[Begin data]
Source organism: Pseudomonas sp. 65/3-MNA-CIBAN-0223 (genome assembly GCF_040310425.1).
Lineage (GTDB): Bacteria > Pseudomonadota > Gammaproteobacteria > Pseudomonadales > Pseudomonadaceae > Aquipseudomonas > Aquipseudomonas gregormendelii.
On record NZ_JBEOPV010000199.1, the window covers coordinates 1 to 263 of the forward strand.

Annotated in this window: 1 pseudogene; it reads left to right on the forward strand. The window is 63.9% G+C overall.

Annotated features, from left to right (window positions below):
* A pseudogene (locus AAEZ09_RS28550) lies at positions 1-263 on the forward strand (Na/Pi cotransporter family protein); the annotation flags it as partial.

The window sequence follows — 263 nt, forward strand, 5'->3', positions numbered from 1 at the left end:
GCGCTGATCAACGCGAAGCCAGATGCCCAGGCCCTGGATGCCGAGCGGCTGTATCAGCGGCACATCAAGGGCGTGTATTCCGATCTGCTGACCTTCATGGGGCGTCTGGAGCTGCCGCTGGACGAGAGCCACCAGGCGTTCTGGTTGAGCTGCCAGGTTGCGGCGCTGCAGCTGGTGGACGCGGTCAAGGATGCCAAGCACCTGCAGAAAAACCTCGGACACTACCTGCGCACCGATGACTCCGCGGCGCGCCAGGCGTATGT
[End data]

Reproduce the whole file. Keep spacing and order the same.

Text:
Source organism: Pseudomonas sp. 65/3-MNA-CIBAN-0223 (genome assembly GCF_040310425.1).
Lineage (GTDB): Bacteria > Pseudomonadota > Gammaproteobacteria > Pseudomonadales > Pseudomonadaceae > Aquipseudomonas > Aquipseudomonas gregormendelii.
On record NZ_JBEOPV010000199.1, the window covers coordinates 1 to 263 of the forward strand.

Annotated in this window: 1 pseudogene; it reads left to right on the forward strand. The window is 63.9% G+C overall.

Annotated features, from left to right (window positions below):
* A pseudogene (locus AAEZ09_RS28550) lies at positions 1-263 on the forward strand (Na/Pi cotransporter family protein); the annotation flags it as partial.

The window sequence follows — 263 nt, forward strand, 5'->3', positions numbered from 1 at the left end:
GCGCTGATCAACGCGAAGCCAGATGCCCAGGCCCTGGATGCCGAGCGGCTGTATCAGCGGCACATCAAGGGCGTGTATTCCGATCTGCTGACCTTCATGGGGCGTCTGGAGCTGCCGCTGGACGAGAGCCACCAGGCGTTCTGGTTGAGCTGCCAGGTTGCGGCGCTGCAGCTGGTGGACGCGGTCAAGGATGCCAAGCACCTGCAGAAAAACCTCGGACACTACCTGCGCACCGATGACTCCGCGGCGCGCCAGGCGTATGT